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European jet use stalls as US stays solid
Economic stagnation and political turbulence has stalled business jet usage in Europe and the Middle East according to WingX, but the powerhouse US market is holding up, although lopsided towards large cabins.
Top business jet airports, Europe, 1-12 November, 2023 compared to previous years.

Twelve days into November and business jet and turboprop activity is on par with last year and 19 per cent ahead of 2019 according to WingX's weekly Global Market Tracker.

Business jet traffic is down one per cent compared to last November, but 19 per cent ahead of four years ago. So far this year business jet and turboprop activity is three per cent behind a comparable last year, but still 16 per cent ahead of four years ago. Focusing on just business jet flights, there have been 3,100,000 sectors flown globally so far this year, four per cent fewer than comparable last year and 19 per cent ahead of four years ago. Year-to-date scheduled airline sectors are 16 per cent ahead of last year, 10 per cent behind 2019. Year-to-date dedicated cargo sectors are six per cent behind 2022, one per cent ahead of 2019.

Twelve days into November, business jet activity in Europe is 13 per cent behind the same dates last year and three per cent behind a comparable 2019. All major business jet airports in Europe are seeing less activity this month compared to last year. Several airports are even behind November four years ago, namely Le Bourget, Geneva and London Luton.

61 per cent of business jet flights in Europe this month were under 90 minutes in length, with flights of this duration down 15 per cent compared to last year and six per cent below 2019. Long haul flights of between six to 12 hours are ahead of last year by six per cent, while ultra long haul flights of 12 hours or more are down 38 per cent compared to a comparable 2022, but 11 per cent ahead of 2019.

The Cessna Citation Excel has flown the most flights under one and a half hours across Europe this month, although 20 per cent fewer sectors than last year and nine per cent below 2019. This contrasts with the Citation Latitude, which is flying more flights under one and a half hours than any November in the last four years.

Week 45, ending 12 November , saw business jet activity in North America rebound six per cent compared to the previous week, three per cent ahead of the same dates in 2022. So far this month, activity across the region is on par with last year and 19 per cent ahead of 2019. Super midsize and ultra long-range jets are flying more than any comparable November in the last four years. Bizliner activity is stalling, remaining 21 per cent behind last year and 23 per cent down on pre-pandemic 2019.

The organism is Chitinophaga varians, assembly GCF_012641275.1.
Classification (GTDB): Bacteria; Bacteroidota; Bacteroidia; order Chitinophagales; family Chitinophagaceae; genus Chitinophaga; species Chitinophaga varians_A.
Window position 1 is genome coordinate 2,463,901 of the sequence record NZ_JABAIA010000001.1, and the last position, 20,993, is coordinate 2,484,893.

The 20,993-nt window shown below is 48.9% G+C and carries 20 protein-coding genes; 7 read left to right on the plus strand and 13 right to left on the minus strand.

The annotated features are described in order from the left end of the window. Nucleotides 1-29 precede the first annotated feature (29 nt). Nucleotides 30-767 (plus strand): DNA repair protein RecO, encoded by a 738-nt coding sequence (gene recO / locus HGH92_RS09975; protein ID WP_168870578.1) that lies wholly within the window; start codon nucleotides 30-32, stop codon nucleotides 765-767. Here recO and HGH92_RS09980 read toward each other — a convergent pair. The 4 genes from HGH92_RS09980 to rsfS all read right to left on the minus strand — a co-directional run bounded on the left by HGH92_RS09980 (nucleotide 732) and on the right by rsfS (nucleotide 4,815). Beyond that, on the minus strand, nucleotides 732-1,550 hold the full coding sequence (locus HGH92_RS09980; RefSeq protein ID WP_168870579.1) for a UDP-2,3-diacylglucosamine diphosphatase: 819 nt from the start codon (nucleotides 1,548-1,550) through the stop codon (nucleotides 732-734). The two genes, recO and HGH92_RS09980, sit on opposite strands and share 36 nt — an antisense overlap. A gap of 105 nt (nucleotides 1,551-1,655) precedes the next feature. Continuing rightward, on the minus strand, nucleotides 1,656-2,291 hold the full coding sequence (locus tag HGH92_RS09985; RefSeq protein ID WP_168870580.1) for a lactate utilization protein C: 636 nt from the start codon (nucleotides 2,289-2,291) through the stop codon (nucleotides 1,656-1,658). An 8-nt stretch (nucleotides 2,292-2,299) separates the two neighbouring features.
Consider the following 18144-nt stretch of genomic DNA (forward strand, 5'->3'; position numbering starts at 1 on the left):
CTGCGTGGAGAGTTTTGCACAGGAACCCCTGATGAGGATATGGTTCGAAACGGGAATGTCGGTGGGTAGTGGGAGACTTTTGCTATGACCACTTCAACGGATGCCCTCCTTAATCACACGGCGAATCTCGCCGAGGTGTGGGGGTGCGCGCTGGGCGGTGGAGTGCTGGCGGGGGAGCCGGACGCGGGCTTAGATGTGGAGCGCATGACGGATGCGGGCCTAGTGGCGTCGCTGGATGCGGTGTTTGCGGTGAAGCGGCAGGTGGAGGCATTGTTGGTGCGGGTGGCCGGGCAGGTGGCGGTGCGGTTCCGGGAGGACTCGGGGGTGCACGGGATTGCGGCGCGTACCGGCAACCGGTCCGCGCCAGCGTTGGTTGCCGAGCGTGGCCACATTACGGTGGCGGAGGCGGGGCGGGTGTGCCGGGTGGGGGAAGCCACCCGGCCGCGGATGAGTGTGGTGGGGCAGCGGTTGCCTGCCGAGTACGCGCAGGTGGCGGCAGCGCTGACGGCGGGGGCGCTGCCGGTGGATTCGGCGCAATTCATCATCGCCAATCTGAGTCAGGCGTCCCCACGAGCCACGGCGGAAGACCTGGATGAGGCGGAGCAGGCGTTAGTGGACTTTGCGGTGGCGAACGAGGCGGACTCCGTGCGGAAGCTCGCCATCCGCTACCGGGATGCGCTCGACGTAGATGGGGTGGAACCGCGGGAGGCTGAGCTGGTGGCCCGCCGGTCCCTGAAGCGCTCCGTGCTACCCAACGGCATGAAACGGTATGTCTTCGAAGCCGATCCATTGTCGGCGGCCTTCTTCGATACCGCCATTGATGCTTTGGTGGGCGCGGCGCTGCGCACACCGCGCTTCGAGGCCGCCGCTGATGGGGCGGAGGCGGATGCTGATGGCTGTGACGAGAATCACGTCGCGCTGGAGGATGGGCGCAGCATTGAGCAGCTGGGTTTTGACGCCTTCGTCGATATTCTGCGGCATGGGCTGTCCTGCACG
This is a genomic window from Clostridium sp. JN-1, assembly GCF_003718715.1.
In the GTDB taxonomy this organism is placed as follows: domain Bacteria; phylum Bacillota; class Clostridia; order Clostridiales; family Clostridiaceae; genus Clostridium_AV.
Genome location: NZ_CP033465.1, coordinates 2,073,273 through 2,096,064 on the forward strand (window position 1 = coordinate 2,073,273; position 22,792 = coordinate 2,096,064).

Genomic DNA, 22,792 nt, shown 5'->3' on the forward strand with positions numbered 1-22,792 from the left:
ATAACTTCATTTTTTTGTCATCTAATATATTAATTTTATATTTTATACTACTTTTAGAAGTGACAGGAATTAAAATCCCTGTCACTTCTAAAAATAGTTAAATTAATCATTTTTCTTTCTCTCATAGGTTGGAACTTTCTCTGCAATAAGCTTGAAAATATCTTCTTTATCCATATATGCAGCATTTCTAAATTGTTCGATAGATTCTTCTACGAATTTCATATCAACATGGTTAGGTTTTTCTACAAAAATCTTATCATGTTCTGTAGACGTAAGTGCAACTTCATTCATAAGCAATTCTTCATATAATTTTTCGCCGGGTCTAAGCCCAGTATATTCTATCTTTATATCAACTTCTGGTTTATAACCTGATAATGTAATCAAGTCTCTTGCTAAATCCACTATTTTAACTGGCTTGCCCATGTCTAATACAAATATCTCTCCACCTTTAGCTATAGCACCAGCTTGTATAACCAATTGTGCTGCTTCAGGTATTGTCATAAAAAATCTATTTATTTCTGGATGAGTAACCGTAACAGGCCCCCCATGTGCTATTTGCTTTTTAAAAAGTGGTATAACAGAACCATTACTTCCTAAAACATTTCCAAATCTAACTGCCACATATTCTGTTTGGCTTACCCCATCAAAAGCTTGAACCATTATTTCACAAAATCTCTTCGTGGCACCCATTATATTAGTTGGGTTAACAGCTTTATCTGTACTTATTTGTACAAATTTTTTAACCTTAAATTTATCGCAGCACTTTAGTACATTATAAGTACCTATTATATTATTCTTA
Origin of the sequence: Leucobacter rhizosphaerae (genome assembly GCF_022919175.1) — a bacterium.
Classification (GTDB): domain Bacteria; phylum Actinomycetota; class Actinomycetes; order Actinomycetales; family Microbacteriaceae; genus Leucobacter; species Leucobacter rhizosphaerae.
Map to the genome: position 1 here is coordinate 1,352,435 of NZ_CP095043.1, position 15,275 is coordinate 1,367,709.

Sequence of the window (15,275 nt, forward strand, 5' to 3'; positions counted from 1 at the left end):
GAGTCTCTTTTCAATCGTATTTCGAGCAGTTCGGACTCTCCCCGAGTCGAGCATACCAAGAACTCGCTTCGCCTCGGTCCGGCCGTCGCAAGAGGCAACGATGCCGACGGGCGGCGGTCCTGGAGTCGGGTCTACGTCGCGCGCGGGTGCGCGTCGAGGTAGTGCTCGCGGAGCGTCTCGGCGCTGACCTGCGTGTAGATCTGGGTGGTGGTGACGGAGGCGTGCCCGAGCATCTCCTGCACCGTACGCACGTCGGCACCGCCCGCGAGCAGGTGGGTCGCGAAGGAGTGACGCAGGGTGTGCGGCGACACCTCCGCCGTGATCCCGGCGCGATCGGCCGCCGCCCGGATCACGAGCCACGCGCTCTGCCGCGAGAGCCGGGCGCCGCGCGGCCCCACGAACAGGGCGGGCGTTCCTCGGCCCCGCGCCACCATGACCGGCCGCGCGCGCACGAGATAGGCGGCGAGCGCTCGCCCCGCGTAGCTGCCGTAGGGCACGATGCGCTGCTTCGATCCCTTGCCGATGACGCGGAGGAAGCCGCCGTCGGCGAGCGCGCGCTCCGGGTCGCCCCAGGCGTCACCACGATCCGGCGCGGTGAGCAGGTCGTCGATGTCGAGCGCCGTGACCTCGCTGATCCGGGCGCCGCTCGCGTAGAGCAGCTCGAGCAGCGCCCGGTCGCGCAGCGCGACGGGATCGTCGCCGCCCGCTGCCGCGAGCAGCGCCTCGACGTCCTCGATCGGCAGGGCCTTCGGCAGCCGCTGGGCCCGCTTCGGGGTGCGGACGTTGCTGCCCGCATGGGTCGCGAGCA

Teterboro is the busiest departure point for super midsize aircraft types, with sectors up six per cent compared to last year and 14 per cent ahead of 2019. New York is the top metro area for super midsize aircraft, with sectors six per cent ahead, and hours nine per cent ahead, of last year. California-Nevada is the busiest super midsize cross state flow, with activity 50 per cent ahead of comparable last year.

In Asia the market is five per cent ahead of a comparable November last year and 50 per cent ahead of 2019. Aircraft management fleets are flying the most, with 1,576 flights so far this month, representing three per cent less than last year but 33 per cent more than 2019. Branded charter fleets are flying five per cent less than last year but are 46 per cent ahead of four years ago, while corporate flight departments are ahead of every November in the last four years.

In the Middle East, so far this month business jet activity is six per cent behind last year, although it is 47 per cent ahead of 2019. Top airport Al Maktoum International in Dubai is soaring ahead of comparable 2019 and four per cent ahead of last year. Elsewhere Doha International is seeing large gains compared to 2019 and is 20 per cent ahead of last year. Ninety nine departures this month from Ben Gurion International in Tel Aviv is 33 per cent less than last November.

Managing director Richard Koe comments: "Economic stagnation and geopolitical turbulence has stalled business jet usage in Europe and the Middle East. The powerhouse US market is holding up, lopsided towards large cabin aircraft demand."

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